During the hunger and crowding of World War 2, Typhus was a killer disease. Type the word “typhus” in the search window of Otzar Hachochma’s Torah library and you’ll raises a list of kehilla books printed after the war that mention typhus numerous times. The kehilla book of Wolkovisker (near Grodno and Slonim) mentions it 52 times, Radomsk 35, Kutna 33, Otwosk-Kartshev 29 times, Demblin-Modzitz 27 times, and Belzen 26. Wherever Nazis went in Eastern Europe, typhus followed.
Tale of Two Bacteria
Typhus epidemics changed the course of history. The earliest recorded example may be the Athenian Plague of 430 B.C.E., which contributed to Athens defeat by Sparta. Its earliest definite role in history was a typhus epidemic that decimated the army of Ferdinand and Isabella of Spain, foiling their attempt to oust the Muslims from Spain in 1489. It took the Christians another hundred years to drive the Moors out their country. When Napoleon marched to Moscow in 1812, only 90,000 of his 600,000 soldiers reached the city. Almost a half of them had perished from typhus and dysentery.
Typhus contributed to Germany losing World War I. For Jews, typhus casualties reached their peak in the crowded ghettos and concentration camps of World War 2. Terrible as typhus was at that time, two Polish doctors used its prevalence to save people from death and deportation.
One of them, Dr. Eugene Lazowski (1913-2006), began World War 2 as a Polish Lieutenant on a Red Cross Train. After a stint in a prisoner of war camp he went to live in Rozwadow, one of a group of shtet’ls in south-east Poland. Although Germany exiled Rozwadow’s original 2,000 Jews to the Soviet half of Poland at the beginning of the war, some 400 Jews were living there by September 1940 and later in the war the town housed a Jewish labor camp.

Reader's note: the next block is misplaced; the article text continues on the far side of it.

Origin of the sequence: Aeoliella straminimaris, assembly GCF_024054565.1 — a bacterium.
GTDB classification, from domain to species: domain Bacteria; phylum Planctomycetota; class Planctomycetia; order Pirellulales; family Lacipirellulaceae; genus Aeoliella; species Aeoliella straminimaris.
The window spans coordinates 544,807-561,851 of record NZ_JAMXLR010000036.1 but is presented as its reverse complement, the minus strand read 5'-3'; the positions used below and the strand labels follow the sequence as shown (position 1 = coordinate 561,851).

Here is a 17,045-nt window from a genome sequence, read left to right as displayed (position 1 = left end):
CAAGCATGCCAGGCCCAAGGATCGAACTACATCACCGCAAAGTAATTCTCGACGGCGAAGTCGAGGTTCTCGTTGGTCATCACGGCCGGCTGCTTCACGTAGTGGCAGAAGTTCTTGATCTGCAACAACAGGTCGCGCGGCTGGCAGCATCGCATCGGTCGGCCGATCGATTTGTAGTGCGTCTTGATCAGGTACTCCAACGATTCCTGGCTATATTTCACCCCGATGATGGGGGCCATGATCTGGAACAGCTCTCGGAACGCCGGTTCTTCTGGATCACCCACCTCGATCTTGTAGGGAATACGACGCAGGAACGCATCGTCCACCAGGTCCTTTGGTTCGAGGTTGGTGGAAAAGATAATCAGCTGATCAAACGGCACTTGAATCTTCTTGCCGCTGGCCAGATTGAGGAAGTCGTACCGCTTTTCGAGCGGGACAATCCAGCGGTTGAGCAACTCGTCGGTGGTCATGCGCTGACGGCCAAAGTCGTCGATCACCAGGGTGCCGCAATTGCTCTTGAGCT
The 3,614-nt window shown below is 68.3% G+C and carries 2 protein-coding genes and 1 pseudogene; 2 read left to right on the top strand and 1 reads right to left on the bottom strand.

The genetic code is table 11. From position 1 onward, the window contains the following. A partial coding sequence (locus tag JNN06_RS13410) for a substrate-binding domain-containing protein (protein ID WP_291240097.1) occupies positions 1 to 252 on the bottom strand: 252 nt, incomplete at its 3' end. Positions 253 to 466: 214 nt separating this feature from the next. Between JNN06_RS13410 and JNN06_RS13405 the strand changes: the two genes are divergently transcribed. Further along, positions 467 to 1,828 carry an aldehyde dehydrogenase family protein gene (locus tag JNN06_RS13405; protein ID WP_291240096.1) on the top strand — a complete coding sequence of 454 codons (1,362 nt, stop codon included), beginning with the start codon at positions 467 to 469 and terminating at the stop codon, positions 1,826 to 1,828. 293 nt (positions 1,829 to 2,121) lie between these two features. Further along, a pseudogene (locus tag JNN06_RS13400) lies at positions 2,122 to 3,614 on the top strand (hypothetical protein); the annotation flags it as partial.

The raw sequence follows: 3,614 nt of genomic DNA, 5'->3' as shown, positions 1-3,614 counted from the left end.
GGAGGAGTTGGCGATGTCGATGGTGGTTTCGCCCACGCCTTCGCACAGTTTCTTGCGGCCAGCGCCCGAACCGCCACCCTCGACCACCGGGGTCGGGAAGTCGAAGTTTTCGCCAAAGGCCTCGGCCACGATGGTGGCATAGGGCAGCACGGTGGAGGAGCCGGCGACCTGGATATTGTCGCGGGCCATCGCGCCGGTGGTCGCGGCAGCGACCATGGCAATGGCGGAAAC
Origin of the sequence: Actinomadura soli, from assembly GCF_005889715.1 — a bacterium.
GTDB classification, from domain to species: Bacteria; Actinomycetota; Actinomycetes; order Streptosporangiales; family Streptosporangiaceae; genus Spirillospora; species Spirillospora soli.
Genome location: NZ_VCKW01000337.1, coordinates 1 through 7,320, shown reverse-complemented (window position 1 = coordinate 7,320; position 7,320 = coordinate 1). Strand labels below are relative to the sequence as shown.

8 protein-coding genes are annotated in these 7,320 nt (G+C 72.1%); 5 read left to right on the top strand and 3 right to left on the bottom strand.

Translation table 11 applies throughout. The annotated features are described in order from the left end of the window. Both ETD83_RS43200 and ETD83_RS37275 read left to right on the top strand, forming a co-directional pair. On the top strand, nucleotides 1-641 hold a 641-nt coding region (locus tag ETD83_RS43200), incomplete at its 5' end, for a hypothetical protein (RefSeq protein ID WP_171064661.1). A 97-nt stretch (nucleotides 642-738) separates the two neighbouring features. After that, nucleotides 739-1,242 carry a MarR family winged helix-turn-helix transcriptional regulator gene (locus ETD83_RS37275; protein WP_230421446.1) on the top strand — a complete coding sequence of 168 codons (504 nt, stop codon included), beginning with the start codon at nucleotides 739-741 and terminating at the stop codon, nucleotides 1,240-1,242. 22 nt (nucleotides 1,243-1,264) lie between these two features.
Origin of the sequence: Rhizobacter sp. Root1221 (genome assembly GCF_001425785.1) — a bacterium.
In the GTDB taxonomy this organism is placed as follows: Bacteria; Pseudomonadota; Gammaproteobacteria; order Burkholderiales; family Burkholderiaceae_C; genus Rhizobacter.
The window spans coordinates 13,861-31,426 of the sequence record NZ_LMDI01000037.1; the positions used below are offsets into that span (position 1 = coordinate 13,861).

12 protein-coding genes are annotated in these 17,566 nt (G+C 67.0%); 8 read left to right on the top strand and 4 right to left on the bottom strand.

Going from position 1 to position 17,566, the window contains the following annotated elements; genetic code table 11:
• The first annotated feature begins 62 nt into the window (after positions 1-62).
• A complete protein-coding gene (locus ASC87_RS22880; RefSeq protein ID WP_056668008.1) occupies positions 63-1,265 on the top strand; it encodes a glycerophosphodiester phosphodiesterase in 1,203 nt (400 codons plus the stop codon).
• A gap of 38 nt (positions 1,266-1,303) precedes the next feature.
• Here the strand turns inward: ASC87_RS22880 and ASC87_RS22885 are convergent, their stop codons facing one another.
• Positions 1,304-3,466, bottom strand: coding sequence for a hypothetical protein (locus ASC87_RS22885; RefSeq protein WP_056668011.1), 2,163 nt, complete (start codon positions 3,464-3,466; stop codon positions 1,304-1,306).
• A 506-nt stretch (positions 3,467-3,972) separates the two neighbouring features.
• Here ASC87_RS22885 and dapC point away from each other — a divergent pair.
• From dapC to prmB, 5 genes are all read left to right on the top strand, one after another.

“On Sept. 1, 1942, 80 Jews were brought there from Sieniawa, Lezajsk, and the vicinity,” the Kehilalinks site records. “As the rate of expulsion of Jews from the vicinity grew, 600 male Jews, mostly from Wieliczka, were brought to the camp. On Sept. 15, 1942, 450 Jews from Wolbrom arrived. Late in 1942, there were more than 1,200 prisoners, including Jews from Przemysl and Rzeszow. The prisoners worked in the steel factories of Stalowa Wola. Working conditions were hard and anyone who could not withstand the physical strain was shot. More than 1,000 Jews died in the camp.”
As regional medical director of the Polish Underground Army, Dr. Lazowski supplied information and medical supplies to guerrillas hiding in the area. He also slipped into Rozwadow’s ghetto at night to help sick Jews. Incidentally, his parents, Kazimierz and Zofia, also helped Jews – they are listed among Yad Vashem’s “Righteous of the Nations” for hiding two Jewish families in their home during the war. To account to the Germans for his use of medical supplies on guerillas and Jews, Lazowski said he was using the supplies to treat sick travelers at a train station near his office.